Mean percentage values of PVA0.08and ESP0.08at P20 and P30 to each prepropofol control in group II were significantly smaller than prepropofol control, indicating that propofol (5.2 ± 0.3 μg/ml∼11.1 ± 3.7 μg/ml) significantly decreased ESP0.08to 78 ± 12∼64 ± 13% of prepropofol and PVA0.08to 76 ± 13%∼63 ± 16% of prepropofol in normal hearts, whereas propofol at a lower concentration (4.1 ± 1.0 μg/ml) did not. Mean percentage values of PVA0.08and ESP0.08at P10, P20, and P30 to each prepropofol control were significantly smaller in group IV (bIR + propofol) than those in group II (propofol), indicating that propofol after bIR even at a lower concentration (4.1 ± 1.0 μg/ml) significantly decreased ESP0.08(to 70 ± 27% of prepropofol) and PVA0.08(to 68 ± 33% of prepropofol) (fig. 3). Although these mean percentage values in group V were significantly larger than those in group IV only at P30, they did not significantly differ from those in group II at P10, P20, and P30 (fig. 3). This indicates that pretreatment with PKC-I decreased the greater negative inotropic effects of propofol induced by bIR to the original propofol effect.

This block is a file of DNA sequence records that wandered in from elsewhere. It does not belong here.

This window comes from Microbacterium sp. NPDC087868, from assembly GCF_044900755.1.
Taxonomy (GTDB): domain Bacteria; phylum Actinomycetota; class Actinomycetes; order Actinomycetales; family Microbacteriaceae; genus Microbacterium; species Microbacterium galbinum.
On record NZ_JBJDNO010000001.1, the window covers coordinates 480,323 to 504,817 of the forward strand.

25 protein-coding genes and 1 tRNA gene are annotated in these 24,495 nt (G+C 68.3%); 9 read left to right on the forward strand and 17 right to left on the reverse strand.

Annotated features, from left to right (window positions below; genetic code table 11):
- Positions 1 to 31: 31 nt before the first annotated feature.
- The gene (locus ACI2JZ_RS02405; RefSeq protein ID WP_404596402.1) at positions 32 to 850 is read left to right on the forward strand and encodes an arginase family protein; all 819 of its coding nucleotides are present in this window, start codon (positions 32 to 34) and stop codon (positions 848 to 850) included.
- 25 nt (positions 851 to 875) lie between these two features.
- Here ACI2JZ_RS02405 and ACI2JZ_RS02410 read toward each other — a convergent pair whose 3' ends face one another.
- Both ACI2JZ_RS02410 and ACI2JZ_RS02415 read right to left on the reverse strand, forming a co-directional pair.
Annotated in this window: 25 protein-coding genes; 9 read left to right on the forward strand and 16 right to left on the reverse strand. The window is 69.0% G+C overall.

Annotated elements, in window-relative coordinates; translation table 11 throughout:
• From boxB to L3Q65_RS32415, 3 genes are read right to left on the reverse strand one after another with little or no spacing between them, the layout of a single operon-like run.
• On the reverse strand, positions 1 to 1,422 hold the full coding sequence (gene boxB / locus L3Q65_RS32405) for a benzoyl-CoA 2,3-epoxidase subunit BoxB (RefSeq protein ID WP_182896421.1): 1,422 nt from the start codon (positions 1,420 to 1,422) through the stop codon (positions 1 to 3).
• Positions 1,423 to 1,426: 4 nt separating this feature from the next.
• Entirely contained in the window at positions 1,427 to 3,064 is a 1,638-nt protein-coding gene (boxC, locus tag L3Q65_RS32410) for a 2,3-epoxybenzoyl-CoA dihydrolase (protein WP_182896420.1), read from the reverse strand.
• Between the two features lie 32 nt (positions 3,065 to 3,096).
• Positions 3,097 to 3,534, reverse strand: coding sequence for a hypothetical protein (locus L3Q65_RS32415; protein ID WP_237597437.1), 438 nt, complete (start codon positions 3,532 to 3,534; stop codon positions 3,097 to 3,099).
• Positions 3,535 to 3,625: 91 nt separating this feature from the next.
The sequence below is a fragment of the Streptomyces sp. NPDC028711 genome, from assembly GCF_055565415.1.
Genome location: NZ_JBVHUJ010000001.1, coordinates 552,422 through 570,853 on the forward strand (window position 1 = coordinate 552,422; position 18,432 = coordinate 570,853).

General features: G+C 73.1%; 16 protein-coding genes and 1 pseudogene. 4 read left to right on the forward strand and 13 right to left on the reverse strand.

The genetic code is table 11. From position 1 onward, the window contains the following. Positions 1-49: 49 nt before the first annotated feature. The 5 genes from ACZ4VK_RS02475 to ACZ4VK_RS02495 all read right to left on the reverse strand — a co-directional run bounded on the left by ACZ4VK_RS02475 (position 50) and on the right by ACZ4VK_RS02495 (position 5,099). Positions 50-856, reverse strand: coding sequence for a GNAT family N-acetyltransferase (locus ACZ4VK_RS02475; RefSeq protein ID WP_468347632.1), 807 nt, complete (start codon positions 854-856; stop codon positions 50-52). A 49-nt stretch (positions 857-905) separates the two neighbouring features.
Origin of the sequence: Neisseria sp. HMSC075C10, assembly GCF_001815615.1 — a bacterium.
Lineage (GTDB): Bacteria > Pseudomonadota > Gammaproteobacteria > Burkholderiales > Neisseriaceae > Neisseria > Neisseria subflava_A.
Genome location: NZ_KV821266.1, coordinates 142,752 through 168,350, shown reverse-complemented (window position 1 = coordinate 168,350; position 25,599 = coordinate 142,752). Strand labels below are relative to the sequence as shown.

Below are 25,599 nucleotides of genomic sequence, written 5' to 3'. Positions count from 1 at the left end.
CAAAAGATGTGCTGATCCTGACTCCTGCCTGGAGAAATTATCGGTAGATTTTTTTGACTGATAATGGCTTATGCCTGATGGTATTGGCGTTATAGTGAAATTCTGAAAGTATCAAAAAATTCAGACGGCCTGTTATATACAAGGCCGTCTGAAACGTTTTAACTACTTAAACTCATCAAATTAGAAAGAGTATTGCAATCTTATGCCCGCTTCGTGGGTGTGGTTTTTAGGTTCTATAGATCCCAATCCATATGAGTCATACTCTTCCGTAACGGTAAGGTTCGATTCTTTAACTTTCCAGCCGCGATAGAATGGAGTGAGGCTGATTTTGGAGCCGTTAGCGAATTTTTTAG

In situ  Hybridization Histochemistry

The marked expression of Hsp70 (n = 3 of 8) and Hsp27 (Hsp27) mRNA (n = 4 of 8) was identified in eight LV free walls of eight hearts with bIR (group III, fig. 1A), but no expression of Hsp70 and Hsp27 mRNA was observed in LV free walls of three hearts without bIR (group I, fig. 1A, fig. 4). This indicated that even brief (3-min) regional ischemia and reperfusion (bIR) was effective to express Hsp70 and Hsp27 mRNA and the expression was maintained for 90 min, although the expression was not found in the remaining hearts with bIR.

Effects of Propofol Alone or bIR + Propofol on PKC-α, β, γ, δ, ε, ζ Translocation